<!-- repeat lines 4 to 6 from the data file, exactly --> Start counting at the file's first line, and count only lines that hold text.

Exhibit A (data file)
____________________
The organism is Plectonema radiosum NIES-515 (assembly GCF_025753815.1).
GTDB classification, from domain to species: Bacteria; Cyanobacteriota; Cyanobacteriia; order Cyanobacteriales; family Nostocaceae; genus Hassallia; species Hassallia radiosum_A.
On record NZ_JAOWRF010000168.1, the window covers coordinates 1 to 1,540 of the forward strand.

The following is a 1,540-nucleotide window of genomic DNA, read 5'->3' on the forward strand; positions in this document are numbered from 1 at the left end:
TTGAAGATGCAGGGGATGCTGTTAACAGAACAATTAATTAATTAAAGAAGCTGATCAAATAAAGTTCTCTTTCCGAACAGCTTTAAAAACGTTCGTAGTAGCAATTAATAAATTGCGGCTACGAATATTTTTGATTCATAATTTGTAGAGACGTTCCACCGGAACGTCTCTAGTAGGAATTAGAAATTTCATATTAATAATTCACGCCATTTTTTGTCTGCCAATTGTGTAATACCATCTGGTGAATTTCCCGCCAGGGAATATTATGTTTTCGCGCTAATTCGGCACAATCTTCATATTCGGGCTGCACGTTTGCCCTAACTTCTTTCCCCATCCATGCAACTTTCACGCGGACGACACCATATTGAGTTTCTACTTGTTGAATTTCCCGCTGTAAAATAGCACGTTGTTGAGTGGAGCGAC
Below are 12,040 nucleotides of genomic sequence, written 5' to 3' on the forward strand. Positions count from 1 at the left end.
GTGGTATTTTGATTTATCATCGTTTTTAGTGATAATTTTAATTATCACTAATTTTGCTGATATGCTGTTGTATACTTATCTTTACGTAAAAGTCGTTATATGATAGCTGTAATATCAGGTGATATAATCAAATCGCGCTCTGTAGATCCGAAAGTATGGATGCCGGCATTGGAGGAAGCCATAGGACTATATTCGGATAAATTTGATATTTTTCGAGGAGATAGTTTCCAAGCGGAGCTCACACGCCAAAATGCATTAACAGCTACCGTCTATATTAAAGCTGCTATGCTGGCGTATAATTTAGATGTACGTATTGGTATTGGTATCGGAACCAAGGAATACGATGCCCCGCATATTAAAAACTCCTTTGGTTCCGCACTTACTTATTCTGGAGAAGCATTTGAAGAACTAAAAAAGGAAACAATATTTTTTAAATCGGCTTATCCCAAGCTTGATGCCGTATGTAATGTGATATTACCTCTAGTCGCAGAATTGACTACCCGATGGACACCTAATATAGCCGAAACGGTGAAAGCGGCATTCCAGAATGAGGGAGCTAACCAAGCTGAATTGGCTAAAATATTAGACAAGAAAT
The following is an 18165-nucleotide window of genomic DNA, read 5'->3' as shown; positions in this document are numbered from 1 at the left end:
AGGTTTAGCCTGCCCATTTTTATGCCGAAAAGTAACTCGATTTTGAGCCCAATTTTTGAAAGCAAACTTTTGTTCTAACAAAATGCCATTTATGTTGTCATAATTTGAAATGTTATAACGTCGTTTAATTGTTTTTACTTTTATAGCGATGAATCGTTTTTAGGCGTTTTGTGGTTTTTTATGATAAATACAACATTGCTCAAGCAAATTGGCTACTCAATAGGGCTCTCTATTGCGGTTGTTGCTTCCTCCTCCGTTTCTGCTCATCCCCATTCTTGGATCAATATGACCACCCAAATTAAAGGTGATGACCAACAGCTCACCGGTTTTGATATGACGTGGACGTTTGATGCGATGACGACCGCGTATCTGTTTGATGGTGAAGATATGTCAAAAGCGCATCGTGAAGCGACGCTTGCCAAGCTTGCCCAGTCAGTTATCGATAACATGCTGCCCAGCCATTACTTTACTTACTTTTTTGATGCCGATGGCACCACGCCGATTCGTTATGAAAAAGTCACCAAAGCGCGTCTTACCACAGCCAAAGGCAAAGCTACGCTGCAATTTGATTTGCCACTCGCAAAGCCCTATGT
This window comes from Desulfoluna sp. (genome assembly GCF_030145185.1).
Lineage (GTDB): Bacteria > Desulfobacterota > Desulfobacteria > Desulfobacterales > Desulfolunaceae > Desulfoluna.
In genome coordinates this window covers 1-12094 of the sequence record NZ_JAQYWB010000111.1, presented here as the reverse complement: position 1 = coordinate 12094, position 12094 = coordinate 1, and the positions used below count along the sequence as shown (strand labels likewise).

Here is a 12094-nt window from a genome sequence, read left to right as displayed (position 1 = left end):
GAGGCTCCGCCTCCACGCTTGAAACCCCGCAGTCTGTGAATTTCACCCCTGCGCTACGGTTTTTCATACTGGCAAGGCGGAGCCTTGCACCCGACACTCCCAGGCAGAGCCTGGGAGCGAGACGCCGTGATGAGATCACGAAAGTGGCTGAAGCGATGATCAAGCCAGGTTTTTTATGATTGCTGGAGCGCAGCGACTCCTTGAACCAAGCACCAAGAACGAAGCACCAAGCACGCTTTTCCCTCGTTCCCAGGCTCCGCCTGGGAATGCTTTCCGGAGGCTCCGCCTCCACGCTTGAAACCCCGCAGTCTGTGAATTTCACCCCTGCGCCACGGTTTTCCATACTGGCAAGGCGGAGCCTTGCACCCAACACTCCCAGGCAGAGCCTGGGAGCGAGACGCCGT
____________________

The following is a 1,540-nucleotide window of genomic DNA, read 5'->3' on the forward strand; positions in this document are numbered from 1 at the left end:
TTGAAGATGCAGGGGATGCTGTTAACAGAACAATTAATTAATTAAAGAAGCTGATCAAATAAAGTTCTCTTTCCGAACAGCTTTAAAAACGTTCGTAGTAGCAATTAATAAATTGCGGCTACGAATATTTTTGATTCATAATTTGTAGAGACGTTCCACCGGAACGTCTCTAGTAGGAATTAGAAATTTCATATTAATAATTCACGCCATTTTTTGTCTGCCAATTGTGTAATACCATCTGGTGAATTTCCCGCCAGGGAATATTATGTTTTCGCGCTAATTCGGCACAATCTTCATATTCGGGCTGCACGTTTGCCCTAACTTCTTTCCCCATCCATGCAACTTTCACGCGGACGACACCATATTGAGTTTCTACTTGTTGAATTTCCCGCTGTAAAATAGCACGTTGTTGAGTGGAGCGAC
Below are 12,040 nucleotides of genomic sequence, written 5' to 3' on the forward strand. Positions count from 1 at the left end.